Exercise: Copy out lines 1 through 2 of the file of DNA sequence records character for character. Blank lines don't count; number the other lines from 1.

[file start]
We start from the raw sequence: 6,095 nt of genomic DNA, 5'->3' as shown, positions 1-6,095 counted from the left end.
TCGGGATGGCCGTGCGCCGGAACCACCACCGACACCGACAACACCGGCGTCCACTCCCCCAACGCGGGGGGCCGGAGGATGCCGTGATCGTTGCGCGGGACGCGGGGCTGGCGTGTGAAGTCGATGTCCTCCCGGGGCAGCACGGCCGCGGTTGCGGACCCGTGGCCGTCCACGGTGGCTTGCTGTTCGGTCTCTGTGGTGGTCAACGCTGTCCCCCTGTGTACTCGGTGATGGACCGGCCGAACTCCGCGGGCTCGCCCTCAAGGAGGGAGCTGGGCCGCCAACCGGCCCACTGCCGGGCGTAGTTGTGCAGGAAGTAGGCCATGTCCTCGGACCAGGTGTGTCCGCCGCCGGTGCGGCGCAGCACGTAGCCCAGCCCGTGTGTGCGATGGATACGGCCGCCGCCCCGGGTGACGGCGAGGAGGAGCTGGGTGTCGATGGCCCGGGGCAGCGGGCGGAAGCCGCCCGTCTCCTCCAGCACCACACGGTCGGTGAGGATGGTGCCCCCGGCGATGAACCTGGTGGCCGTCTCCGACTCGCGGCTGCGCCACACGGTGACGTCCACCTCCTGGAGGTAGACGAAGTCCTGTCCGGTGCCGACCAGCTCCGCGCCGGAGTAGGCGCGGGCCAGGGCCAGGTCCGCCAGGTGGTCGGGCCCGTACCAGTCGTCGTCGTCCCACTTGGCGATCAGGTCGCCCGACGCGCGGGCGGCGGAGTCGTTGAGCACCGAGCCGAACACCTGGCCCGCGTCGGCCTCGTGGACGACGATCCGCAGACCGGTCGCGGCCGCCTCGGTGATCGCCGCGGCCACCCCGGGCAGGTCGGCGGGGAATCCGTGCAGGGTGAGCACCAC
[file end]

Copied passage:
We start from the raw sequence: 6,095 nt of genomic DNA, 5'->3' as shown, positions 1-6,095 counted from the left end.
TCGGGATGGCCGTGCGCCGGAACCACCACCGACACCGACAACACCGGCGTCCACTCCCCCAACGCGGGGGGCCGGAGGATGCCGTGATCGTTGCGCGGGACGCGGGGCTGGCGTGTGAAGTCGATGTCCTCCCGGGGCAGCACGGCCGCGGTTGCGGACCCGTGGCCGTCCACGGTGGCTTGCTGTTCGGTCTCTGTGGTGGTCAACGCTGTCCCCCTGTGTACTCGGTGATGGACCGGCCGAACTCCGCGGGCTCGCCCTCAAGGAGGGAGCTGGGCCGCCAACCGGCCCACTGCCGGGCGTAGTTGTGCAGGAAGTAGGCCATGTCCTCGGACCAGGTGTGTCCGCCGCCGGTGCGGCGCAGCACGTAGCCCAGCCCGTGTGTGCGATGGATACGGCCGCCGCCCCGGGTGACGGCGAGGAGGAGCTGGGTGTCGATGGCCCGGGGCAGCGGGCGGAAGCCGCCCGTCTCCTCCAGCACCACACGGTCGGTGAGGATGGTGCCCCCGGCGATGAACCTGGTGGCCGTCTCCGACTCGCGGCTGCGCCACACGGTGACGTCCACCTCCTGGAGGTAGACGAAGTCCTGTCCGGTGCCGACCAGCTCCGCGCCGGAGTAGGCGCGGGCCAGGGCCAGGTCCGCCAGGTGGTCGGGCCCGTACCAGTCGTCGTCGTCCCACTTGGCGATCAGGTCGCCCGACGCGCGGGCGGCGGAGTCGTTGAGCACCGAGCCGAACACCTGGCCCGCGTCGGCCTCGTGGACGACGATCCGCAGACCGGTCGCGGCCGCCTCGGTGATCGCCGCGGCCACCCCGGGCAGGTCGGCGGGGAATCCGTGCAGGGTGAGCACCAC